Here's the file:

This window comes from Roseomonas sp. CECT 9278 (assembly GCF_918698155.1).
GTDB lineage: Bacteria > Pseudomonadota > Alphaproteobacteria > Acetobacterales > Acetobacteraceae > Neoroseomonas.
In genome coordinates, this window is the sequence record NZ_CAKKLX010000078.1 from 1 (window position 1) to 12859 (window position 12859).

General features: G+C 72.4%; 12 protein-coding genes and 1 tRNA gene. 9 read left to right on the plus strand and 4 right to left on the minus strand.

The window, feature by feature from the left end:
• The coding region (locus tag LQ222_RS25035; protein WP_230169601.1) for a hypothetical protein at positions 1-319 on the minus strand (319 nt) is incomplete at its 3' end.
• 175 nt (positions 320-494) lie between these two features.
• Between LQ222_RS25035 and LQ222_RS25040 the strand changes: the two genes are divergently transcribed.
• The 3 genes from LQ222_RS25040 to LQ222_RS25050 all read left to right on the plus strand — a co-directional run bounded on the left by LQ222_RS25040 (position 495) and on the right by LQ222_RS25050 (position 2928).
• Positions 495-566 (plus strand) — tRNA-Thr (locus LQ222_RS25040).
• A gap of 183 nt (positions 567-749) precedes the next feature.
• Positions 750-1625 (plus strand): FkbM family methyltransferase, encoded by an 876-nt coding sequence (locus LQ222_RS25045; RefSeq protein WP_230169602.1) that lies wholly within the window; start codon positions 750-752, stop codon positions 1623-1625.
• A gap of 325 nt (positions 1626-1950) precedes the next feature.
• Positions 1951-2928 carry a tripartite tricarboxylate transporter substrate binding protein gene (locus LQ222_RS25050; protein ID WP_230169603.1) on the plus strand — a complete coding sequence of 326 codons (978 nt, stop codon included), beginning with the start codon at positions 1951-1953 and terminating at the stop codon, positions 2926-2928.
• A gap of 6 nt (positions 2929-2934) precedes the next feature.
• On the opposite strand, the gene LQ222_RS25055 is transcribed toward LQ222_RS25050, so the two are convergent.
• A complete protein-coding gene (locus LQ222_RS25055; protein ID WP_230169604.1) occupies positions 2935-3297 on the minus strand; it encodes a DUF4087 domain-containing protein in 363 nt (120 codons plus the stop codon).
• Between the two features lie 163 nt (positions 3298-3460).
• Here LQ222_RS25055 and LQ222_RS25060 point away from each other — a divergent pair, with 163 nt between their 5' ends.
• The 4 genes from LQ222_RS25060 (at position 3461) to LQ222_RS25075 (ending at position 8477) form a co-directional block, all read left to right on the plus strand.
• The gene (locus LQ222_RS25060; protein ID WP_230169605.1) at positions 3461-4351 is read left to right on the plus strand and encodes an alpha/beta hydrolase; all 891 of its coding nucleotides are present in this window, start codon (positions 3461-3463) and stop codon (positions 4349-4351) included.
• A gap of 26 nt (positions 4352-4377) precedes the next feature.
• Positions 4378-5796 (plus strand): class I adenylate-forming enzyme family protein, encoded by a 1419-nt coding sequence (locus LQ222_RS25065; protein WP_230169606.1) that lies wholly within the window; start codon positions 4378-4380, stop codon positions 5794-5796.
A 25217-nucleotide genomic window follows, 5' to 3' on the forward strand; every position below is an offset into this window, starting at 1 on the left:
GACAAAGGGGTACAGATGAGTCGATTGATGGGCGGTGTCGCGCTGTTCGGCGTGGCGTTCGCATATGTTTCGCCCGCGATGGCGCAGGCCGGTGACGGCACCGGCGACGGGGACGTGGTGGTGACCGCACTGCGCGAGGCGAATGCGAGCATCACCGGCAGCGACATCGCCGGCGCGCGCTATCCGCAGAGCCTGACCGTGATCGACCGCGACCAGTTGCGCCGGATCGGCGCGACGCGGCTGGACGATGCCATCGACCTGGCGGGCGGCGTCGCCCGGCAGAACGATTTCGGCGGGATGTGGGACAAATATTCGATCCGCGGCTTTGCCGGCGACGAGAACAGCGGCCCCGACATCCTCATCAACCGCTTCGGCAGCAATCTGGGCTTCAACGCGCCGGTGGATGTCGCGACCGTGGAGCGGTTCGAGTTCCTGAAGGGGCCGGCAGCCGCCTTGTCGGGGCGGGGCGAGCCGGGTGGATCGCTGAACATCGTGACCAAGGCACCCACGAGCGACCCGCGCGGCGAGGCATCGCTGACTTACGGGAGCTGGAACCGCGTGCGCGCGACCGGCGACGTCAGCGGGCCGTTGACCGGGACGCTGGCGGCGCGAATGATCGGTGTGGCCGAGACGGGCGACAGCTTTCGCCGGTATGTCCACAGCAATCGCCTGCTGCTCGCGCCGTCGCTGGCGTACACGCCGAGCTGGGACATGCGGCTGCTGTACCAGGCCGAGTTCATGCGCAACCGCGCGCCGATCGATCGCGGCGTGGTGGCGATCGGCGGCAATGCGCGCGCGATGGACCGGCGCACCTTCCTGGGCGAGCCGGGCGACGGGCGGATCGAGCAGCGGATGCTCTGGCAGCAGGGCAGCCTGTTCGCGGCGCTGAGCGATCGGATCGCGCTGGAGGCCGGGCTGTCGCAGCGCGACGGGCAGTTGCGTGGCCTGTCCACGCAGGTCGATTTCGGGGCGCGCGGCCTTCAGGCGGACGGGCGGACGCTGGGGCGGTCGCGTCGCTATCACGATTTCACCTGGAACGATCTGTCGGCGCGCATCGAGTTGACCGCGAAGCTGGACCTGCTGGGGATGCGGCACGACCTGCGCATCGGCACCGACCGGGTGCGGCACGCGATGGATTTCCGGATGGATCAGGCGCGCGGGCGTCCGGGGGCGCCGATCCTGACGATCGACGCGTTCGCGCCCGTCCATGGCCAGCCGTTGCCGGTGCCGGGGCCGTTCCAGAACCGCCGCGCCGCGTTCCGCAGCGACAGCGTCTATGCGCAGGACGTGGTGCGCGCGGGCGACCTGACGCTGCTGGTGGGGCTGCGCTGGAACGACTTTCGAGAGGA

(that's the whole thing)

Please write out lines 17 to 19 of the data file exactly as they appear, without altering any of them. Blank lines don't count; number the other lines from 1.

• A complete protein-coding gene (locus LQ222_RS25055; protein ID WP_230169604.1) occupies positions 2935-3297 on the minus strand; it encodes a DUF4087 domain-containing protein in 363 nt (120 codons plus the stop codon).
• Between the two features lie 163 nt (positions 3298-3460).
• Here LQ222_RS25055 and LQ222_RS25060 point away from each other — a divergent pair, with 163 nt between their 5' ends.